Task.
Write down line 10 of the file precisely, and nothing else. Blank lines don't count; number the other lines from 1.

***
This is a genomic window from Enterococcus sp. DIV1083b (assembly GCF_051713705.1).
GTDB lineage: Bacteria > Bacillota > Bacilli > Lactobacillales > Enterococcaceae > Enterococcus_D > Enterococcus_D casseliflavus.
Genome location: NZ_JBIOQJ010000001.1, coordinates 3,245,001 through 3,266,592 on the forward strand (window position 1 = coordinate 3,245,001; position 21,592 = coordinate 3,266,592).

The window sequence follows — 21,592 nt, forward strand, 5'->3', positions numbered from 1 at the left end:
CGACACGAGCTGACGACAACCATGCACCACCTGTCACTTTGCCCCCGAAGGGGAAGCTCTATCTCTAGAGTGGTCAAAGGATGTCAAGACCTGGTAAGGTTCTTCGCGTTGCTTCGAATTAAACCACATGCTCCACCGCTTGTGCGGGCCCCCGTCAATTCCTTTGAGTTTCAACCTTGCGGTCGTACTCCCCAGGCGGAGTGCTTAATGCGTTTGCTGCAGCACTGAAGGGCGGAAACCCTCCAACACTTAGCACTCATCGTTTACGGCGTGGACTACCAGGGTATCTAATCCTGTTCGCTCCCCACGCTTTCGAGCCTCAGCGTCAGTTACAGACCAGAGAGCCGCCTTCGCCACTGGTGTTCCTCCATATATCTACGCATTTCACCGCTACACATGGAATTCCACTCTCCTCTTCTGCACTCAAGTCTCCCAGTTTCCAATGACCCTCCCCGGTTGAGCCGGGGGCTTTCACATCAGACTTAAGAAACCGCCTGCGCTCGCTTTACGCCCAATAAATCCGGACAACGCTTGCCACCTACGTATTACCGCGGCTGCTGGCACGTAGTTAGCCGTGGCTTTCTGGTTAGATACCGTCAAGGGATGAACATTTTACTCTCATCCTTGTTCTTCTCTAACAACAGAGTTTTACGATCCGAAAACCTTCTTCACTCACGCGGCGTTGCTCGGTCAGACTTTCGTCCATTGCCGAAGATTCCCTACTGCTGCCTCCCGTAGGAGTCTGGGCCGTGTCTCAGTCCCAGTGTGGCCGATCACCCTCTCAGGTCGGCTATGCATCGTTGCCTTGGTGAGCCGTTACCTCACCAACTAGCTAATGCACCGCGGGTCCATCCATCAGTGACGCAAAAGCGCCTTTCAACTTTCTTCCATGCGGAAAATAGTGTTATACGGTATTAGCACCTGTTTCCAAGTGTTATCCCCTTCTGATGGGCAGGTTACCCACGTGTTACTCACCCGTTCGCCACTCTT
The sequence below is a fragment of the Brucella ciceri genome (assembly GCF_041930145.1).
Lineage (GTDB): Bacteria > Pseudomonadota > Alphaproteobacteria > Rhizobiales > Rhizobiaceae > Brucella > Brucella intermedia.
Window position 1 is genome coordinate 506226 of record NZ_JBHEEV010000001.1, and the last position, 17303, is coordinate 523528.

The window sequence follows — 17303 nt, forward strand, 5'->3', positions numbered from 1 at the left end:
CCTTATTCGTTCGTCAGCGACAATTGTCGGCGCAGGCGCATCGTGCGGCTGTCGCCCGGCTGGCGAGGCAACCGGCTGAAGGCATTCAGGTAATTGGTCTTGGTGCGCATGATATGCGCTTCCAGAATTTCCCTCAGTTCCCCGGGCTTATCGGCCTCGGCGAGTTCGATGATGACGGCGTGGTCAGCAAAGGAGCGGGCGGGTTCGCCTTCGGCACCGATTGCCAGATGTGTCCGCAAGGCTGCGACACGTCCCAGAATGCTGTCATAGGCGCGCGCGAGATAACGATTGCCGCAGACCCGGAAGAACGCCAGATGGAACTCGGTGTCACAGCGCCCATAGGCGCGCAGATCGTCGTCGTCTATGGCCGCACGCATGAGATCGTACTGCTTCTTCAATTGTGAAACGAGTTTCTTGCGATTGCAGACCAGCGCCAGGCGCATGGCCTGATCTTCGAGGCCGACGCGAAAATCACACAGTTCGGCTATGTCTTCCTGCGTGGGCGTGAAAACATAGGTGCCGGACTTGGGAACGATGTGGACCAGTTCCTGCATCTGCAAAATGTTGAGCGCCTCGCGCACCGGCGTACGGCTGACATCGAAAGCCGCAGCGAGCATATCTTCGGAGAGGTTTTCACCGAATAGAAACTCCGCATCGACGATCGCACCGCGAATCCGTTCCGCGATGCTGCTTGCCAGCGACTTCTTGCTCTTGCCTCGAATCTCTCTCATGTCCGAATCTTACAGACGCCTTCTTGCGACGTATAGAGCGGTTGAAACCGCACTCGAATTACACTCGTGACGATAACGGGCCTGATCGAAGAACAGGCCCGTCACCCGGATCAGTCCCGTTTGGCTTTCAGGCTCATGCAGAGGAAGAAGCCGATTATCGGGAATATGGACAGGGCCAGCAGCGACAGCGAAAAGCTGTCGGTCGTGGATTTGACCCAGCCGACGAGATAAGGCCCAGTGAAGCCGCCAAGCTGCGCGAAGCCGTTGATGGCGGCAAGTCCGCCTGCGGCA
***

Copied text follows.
CCTTATTCGTTCGTCAGCGACAATTGTCGGCGCAGGCGCATCGTGCGGCTGTCGCCCGGCTGGCGAGGCAACCGGCTGAAGGCATTCAGGTAATTGGTCTTGGTGCGCATGATATGCGCTTCCAGAATTTCCCTCAGTTCCCCGGGCTTATCGGCCTCGGCGAGTTCGATGATGACGGCGTGGTCAGCAAAGGAGCGGGCGGGTTCGCCTTCGGCACCGATTGCCAGATGTGTCCGCAAGGCTGCGACACGTCCCAGAATGCTGTCATAGGCGCGCGCGAGATAACGATTGCCGCAGACCCGGAAGAACGCCAGATGGAACTCGGTGTCACAGCGCCCATAGGCGCGCAGATCGTCGTCGTCTATGGCCGCACGCATGAGATCGTACTGCTTCTTCAATTGTGAAACGAGTTTCTTGCGATTGCAGACCAGCGCCAGGCGCATGGCCTGATCTTCGAGGCCGACGCGAAAATCACACAGTTCGGCTATGTCTTCCTGCGTGGGCGTGAAAACATAGGTGCCGGACTTGGGAACGATGTGGACCAGTTCCTGCATCTGCAAAATGTTGAGCGCCTCGCGCACCGGCGTACGGCTGACATCGAAAGCCGCAGCGAGCATATCTTCGGAGAGGTTTTCACCGAATAGAAACTCCGCATCGACGATCGCACCGCGAATCCGTTCCGCGATGCTGCTTGCCAGCGACTTCTTGCTCTTGCCTCGAATCTCTCTCATGTCCGAATCTTACAGACGCCTTCTTGCGACGTATAGAGCGGTTGAAACCGCACTCGAATTACACTCGTGACGATAACGGGCCTGATCGAAGAACAGGCCCGTCACCCGGATCAGTCCCGTTTGGCTTTCAGGCTCATGCAGAGGAAGAAGCCGATTATCGGGAATATGGACAGGGCCAGCAGCGACAGCGAAAAGCTGTCGGTCGTGGATTTGACCCAGCCGACGAGATAAGGCCCAGTGAAGCCGCCAAGCTGCGCGAAGCCGTTGATGGCGGCAAGTCCGCCTGCGGCA